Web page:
“Once, a long, long time ago, a beautiful young girl lived in a castle overlooking the sea. The young girl’s name was Sacha Rosskaya and her father was a rich and powerful count, one of the richest and most powerful men in the land. There was great joy in the castle, for on that day Sacha’s father betrothed her to Marco DuValenti, the son of another great family. The clans had warred for decades, but it appeared at last that the feuding was over.
“All the preparations were readied for the wedding feast. The banns had been published weeks before. The walls were decorated with tapestries, fresh rushes covered the floor, and sweet spices burned in the cauldrons above the fire. Wine flowed freely and the tables were laden with rich and exotic fare. Scores of guests filled the hall. Troubadours strolled about, entertaining the assembly with singing, dancing, and tumbling. It was a time of great merriment and festivity, but there was one person who was not smiling that day.”
“Sacha’s grandmother,” Katya burst out, unable to stop herself
“Yes. Sacha’s grandmother. For she was a gypsy—”
“Just like us.”
“Just like us,” her mother agreed. Then she continued in her soft, bedtime voice, “But Sacha’s grandmother had special powers, for the old woman was the castle seer. She could read the future by the shape of a cloud, tell how many children a woman would bear by studying her palm, and predict whether a crop would thrive or fail by examining the stones in the ground.
“Many in the castle thought the ancient gypsy called on evil and brought it to descend on those who displeased her. But in truth, she simply read the omens that drifted through the sky, looking for signs of dark foreboding or coming joy. Those very signs were telling her that there would be a score of deaths that day, and many more to follow. A portent of evil hung in the air, as thick and menacing as the castle walls themselves.”
“But it was too late to call off the wedding, wasn’t it?”
“It was,” her mother sadly acknowledged. “The bride and groom had fallen in love and swore nothing could tear them apart. With a blare of trumpets Count Rosskaya entered the great hall with his daughter Sacha. The young bride wore her best clothing —a pale linen chemise, a silk tunic trimmed with dark fur, a velvet surcoat, and a deep blue mantle shot through with purple thread, meant to bring out the wondrous lavender color of her eyes.”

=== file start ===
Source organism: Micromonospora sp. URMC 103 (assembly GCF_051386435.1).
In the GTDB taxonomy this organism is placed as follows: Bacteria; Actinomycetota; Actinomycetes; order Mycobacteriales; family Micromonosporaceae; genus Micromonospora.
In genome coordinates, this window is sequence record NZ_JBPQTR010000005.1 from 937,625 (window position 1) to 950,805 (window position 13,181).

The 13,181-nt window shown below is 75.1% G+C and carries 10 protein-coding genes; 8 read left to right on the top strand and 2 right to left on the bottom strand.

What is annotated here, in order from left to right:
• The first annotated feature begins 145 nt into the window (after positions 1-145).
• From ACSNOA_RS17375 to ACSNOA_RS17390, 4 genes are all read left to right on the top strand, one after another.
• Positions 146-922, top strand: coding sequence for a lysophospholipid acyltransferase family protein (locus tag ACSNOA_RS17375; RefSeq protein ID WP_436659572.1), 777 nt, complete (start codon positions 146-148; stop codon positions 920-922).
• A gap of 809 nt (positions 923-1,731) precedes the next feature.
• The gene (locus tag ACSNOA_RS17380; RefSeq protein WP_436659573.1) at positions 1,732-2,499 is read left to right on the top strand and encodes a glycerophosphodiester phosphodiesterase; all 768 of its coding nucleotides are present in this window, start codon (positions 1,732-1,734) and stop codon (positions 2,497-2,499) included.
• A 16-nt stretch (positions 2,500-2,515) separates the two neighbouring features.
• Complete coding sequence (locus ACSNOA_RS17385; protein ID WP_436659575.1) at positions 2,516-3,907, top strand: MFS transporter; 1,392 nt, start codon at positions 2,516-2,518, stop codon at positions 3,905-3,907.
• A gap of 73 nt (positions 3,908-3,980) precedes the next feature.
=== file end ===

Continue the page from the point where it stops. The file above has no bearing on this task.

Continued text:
“The color of my eyes, Mama?”
“Yes, Katya. The same color.”
Her mother hesitated for a moment with a troubled frown. Slowly she continued, “Marco DuValenti was a tall, darkly handsome man, but his heart was unknowable. The DuValenti were an ambitious, hot-blooded, unscrupulous family, swift to revenge and furious in battle. They were no match for the Rosskaya, regardless of the wealth to be gained when their lands were joined.
“The two families met in the center of the hall as an emissary of the king moved to join them. The count and his daughter made their marks on the king’s official ledger and passed the book to the groom. Marco DuValenti signed his name, and then pressed his signet ring into the hot wax beneath it. An image of a Maltese falcon rose to life within the wax.
“The last of the formalities completed, the king’s emissary called forth a second man. The scribe stepped forward carrying a pewter tray draped in rich gold velvet. The emissary lifted his arm for silence, then announced to the gathered assembly, ‘A token of esteem from His Majesty, given on the joyous occasion of this marriage. May the union be long and fruitful.’ He turned to the pewter tray and removed the velvet cloth with a flourish. A gasp of muffled awe echoed through the crowd as the contents of the tray were displayed. Resting before them was a glistening, pale blue diamond the size of a man’s fist.”